Cell phones make life easier

Grant McGee

I don’t like answering the phone. The phone ringing always means bad news.”
I can’t remember who told me that. It’s one of those sayings that are kind of closed minded, no room for negotiation. But I kind of/sort of agree with my long-forgotten acquaintance about the telephone. I’m really not fond of them.
It just occurred to me the other day how my opinion of the phone has changed over a lifetime.
I can remember as a kid being outside the house hearing the phone ring. I’d drop what I was doing and run inside to answer it, because maybe it was one of my friends.
Does anyone remember “party lines?” They were the discount phone service of the day, in some regions the only kind of phone service. You shared a line with a number of other people. If you were nosey (or a kid doing mischief while your grandmother wasn’t looking) you could ease up the receiver and listen in on other people’s conversations.
I remember there were rules for when it was OK to call someone. Not before 9 a.m. and not after 9 p.m. You did not call during suppertime, because you might be greeted by someone’s mom or dad saying, “We’re having dinner now, call back in about an hour.”
A long-distance call was really big stuff once upon a time. It cost a lot too. In the early days, the operator had to place the call for you.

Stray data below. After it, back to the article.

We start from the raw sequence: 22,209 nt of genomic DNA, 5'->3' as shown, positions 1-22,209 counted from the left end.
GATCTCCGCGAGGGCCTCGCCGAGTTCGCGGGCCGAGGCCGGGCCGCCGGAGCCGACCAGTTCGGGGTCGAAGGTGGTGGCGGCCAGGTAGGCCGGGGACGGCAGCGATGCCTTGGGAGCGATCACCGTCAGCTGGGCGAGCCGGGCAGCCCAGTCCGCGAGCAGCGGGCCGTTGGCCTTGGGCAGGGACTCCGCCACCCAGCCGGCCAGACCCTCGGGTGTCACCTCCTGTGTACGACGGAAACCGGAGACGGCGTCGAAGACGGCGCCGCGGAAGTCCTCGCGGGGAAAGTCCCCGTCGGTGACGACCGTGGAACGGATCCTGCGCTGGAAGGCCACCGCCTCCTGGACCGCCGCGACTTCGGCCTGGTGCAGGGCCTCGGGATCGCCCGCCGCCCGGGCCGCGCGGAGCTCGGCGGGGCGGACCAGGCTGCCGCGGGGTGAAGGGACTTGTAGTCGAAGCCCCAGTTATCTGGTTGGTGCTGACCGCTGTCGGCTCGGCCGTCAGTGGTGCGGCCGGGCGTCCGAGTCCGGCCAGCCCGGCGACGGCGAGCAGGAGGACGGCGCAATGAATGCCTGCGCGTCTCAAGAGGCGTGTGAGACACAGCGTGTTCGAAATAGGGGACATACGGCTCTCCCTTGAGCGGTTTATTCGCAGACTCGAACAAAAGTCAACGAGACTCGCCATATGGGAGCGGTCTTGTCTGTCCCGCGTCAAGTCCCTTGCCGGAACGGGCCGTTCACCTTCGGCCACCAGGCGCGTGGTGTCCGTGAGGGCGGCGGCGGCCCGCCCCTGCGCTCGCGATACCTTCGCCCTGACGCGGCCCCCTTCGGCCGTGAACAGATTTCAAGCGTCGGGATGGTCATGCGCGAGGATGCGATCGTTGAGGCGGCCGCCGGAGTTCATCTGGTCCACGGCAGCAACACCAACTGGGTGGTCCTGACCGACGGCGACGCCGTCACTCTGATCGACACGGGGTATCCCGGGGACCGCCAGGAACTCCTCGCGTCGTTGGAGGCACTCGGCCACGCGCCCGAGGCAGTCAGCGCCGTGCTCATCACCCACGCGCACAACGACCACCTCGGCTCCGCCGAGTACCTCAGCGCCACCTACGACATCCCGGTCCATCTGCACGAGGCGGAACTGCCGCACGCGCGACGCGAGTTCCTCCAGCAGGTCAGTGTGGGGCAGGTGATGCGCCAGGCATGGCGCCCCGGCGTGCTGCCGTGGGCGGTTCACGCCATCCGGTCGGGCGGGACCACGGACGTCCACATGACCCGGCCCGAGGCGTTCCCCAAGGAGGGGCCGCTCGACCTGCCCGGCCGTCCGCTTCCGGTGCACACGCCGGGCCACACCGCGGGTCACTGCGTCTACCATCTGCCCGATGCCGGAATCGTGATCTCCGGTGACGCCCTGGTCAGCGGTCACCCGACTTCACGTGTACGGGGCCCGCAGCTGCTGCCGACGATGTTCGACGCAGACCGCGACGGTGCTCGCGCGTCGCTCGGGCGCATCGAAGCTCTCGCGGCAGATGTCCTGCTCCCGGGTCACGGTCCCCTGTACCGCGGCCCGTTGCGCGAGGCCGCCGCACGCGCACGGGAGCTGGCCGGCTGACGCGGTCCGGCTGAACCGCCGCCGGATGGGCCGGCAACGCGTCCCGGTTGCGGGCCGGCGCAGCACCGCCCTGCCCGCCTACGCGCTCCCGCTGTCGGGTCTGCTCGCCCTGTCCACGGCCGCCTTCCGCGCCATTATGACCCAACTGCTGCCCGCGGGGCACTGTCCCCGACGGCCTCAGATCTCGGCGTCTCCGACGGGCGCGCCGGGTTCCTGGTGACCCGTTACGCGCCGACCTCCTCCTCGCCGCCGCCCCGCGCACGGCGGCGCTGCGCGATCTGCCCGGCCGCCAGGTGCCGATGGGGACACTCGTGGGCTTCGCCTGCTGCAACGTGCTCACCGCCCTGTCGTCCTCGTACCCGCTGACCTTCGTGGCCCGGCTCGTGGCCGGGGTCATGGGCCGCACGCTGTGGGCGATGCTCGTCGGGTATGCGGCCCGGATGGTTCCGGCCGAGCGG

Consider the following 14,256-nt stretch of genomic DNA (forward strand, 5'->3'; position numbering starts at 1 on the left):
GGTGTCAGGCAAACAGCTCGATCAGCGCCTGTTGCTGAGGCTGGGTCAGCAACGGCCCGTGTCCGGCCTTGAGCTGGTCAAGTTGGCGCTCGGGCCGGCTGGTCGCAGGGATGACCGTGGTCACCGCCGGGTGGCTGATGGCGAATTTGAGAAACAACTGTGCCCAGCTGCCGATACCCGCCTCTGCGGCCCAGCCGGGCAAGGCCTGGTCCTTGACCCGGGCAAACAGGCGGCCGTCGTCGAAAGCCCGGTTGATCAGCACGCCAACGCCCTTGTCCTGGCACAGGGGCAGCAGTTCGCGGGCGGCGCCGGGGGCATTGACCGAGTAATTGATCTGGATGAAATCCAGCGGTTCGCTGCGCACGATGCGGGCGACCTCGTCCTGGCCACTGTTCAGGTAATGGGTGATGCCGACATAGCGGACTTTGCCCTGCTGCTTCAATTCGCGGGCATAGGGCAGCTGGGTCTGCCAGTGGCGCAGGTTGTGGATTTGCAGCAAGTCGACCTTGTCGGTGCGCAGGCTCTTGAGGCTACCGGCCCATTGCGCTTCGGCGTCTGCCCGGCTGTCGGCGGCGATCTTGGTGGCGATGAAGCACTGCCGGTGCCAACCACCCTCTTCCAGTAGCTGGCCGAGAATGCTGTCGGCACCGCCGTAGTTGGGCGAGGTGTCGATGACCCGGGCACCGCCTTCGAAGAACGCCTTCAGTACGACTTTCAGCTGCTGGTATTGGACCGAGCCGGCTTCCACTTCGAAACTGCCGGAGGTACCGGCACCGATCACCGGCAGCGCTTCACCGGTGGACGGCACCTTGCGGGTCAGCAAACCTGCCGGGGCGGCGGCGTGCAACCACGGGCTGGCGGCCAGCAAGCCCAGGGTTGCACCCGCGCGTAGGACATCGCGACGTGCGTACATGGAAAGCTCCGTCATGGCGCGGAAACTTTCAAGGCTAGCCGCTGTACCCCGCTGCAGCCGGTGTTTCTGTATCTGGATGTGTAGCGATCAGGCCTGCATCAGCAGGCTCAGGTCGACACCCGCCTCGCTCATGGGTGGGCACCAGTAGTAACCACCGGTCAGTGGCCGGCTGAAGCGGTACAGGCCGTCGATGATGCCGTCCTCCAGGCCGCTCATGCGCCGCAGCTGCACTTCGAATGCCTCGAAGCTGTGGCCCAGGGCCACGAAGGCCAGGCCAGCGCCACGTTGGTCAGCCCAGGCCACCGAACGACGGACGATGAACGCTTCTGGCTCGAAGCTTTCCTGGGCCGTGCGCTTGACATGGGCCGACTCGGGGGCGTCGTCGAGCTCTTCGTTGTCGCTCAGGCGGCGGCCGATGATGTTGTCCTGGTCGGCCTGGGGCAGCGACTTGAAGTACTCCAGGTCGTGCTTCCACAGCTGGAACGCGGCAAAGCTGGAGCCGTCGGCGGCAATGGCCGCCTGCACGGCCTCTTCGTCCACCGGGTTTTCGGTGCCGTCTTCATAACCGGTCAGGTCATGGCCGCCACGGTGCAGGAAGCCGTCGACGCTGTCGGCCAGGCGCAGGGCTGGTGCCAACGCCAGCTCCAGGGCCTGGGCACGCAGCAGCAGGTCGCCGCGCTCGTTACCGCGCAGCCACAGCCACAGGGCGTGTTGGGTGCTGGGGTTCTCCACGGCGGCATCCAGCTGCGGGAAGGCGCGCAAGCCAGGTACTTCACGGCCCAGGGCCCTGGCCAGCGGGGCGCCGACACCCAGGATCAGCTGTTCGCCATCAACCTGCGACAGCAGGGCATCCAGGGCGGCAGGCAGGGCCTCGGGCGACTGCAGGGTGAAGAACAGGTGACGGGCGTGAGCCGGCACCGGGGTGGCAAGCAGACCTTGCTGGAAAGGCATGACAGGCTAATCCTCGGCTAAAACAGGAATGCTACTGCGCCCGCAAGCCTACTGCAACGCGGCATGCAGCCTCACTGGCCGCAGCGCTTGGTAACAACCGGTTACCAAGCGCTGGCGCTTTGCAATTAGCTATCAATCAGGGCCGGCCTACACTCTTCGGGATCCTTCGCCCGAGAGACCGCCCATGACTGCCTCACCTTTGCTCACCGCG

As the years went on, the joy of the telephone began to fade. The phone ringing didn’t always mean someone friendly was on the other end.
I went through a period where I tried to live without a telephone. I was considered weird (nothing new for me). A boss convinced me in his own special way I needed a phone. He told me, “Get a phone or you’re fired.”
Then came cell phones.
When I got my first cellular phone about 15 years ago in Roswell, I thought it was cool. Phone calls in the car! As time went on I realized these things could be just as annoying as the home phone.
After my first $300 cell-phone bill, I decided I didn’t need one. At the time I had a boss who kindly coaxed me into keeping my mobile phone. Actually, his words were, “I either have a way of reaching you any time, anywhere or I’ll get someone else to do the job.”
To me, it had gotten to the point when the phone rang it was like someone saying, “I want to talk to you NOW! I don’t care what you’re doing!”
Well, that’s the way I used to see it. The Lady of the House has showed me when the phone rings you don’t always have to answer it. She has caller I.D. Her phone rings one way for Clovis-area calls and another for long-distance calls. If she doesn’t recognize the number, she doesn’t answer it.
I’ve reached a compromise with the cell phone, too. I leave it on with the ringer turned off most of the time, unless I’m expecting a call. If they leave a voice mail I can get back to them later.
I answer the phone right away if it’s the boss, though.
Or The Lady of the House.

Grant McGee writes for Freedom Newspapers of New Mexico. Contact him at: